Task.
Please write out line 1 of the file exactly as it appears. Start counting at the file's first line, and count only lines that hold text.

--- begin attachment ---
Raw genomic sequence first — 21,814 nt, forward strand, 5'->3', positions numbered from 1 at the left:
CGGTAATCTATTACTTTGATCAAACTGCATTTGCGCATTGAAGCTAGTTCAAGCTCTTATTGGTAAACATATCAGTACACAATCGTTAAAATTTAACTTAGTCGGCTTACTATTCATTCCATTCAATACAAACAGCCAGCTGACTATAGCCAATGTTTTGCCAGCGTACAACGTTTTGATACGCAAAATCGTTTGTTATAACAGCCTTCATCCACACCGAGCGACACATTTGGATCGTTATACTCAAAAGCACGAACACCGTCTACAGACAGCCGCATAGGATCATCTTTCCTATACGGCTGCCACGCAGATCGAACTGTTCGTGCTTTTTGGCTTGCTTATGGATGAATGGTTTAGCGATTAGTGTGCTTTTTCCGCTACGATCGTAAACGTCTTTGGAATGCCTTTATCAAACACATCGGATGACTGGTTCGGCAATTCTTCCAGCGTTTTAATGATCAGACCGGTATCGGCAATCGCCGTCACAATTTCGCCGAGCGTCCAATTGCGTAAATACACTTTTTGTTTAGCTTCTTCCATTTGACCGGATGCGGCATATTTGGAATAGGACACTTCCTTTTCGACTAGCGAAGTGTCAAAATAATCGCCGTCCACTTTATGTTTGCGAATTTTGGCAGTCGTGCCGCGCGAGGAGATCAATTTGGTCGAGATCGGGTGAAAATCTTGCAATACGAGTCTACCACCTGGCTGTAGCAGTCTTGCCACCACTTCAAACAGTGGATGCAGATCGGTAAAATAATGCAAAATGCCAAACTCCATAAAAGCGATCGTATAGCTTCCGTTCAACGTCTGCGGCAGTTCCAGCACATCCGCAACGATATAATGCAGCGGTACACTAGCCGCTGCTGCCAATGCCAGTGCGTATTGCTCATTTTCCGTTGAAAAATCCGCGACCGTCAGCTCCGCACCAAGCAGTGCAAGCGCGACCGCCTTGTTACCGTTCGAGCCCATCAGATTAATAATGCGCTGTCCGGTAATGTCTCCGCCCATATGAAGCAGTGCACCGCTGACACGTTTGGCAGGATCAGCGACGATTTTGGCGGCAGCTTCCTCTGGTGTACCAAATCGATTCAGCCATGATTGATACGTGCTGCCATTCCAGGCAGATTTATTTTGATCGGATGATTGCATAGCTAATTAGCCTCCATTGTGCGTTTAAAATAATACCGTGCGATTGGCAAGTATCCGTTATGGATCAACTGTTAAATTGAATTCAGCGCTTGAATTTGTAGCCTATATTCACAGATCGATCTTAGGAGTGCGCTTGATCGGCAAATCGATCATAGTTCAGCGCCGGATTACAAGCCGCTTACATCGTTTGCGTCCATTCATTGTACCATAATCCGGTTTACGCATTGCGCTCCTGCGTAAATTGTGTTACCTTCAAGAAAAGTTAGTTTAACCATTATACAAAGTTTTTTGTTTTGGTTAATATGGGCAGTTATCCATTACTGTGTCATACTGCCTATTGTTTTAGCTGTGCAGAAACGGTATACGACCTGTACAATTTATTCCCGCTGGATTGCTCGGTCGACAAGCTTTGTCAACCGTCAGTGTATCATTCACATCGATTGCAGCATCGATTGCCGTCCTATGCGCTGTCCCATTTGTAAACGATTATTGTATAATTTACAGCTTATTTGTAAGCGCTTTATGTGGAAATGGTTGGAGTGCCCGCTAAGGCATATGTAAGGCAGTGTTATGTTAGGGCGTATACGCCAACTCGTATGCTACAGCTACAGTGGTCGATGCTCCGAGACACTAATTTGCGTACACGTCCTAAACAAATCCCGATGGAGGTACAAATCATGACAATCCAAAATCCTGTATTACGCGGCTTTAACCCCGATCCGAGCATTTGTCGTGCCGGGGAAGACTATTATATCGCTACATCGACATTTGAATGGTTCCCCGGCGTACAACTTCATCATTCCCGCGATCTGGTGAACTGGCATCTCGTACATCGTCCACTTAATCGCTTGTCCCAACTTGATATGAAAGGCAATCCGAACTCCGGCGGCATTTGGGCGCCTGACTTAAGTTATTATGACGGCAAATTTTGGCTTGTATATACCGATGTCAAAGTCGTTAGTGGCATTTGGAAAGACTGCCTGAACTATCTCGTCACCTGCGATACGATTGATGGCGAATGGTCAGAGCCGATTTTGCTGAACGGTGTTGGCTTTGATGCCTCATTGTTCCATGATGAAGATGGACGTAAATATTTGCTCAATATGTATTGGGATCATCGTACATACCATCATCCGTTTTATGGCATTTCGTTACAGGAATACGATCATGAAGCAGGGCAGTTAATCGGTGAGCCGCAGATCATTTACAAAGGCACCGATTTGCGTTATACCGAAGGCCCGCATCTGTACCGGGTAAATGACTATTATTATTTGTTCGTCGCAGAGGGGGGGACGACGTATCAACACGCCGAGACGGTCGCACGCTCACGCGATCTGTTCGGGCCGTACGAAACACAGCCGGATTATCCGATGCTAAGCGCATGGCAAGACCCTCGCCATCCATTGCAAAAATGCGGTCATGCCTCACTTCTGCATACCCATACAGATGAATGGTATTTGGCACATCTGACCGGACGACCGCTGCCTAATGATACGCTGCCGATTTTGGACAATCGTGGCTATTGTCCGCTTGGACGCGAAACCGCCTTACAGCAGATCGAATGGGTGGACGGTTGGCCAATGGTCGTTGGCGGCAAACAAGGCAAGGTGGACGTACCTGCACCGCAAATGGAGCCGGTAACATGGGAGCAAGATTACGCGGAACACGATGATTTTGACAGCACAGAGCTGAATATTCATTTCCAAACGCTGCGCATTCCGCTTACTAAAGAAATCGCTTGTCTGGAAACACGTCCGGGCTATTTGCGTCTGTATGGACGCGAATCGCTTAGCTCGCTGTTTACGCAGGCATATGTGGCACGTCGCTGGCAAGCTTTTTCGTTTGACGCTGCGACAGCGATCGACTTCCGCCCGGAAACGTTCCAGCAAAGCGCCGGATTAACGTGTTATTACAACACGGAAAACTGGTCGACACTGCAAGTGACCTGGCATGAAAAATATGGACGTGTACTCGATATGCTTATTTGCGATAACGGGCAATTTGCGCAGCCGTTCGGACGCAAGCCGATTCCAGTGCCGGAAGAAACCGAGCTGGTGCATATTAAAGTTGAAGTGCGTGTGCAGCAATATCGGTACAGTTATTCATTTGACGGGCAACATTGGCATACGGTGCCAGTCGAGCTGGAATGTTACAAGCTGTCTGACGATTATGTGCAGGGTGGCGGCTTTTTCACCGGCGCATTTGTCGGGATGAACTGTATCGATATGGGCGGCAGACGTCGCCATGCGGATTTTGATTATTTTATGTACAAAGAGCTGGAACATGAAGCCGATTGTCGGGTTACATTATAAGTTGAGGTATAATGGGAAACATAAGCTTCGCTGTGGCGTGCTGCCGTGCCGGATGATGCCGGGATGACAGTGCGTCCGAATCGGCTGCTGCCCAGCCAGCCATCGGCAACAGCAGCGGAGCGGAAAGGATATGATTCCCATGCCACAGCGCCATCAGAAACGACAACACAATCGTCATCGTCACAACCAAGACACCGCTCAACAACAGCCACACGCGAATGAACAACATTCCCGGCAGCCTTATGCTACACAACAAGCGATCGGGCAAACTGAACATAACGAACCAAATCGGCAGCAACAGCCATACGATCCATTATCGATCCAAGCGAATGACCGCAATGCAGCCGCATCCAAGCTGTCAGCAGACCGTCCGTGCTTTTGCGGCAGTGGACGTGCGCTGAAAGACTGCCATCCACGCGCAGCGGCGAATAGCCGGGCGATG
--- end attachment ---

Raw genomic sequence first — 21,814 nt, forward strand, 5'->3', positions numbered from 1 at the left: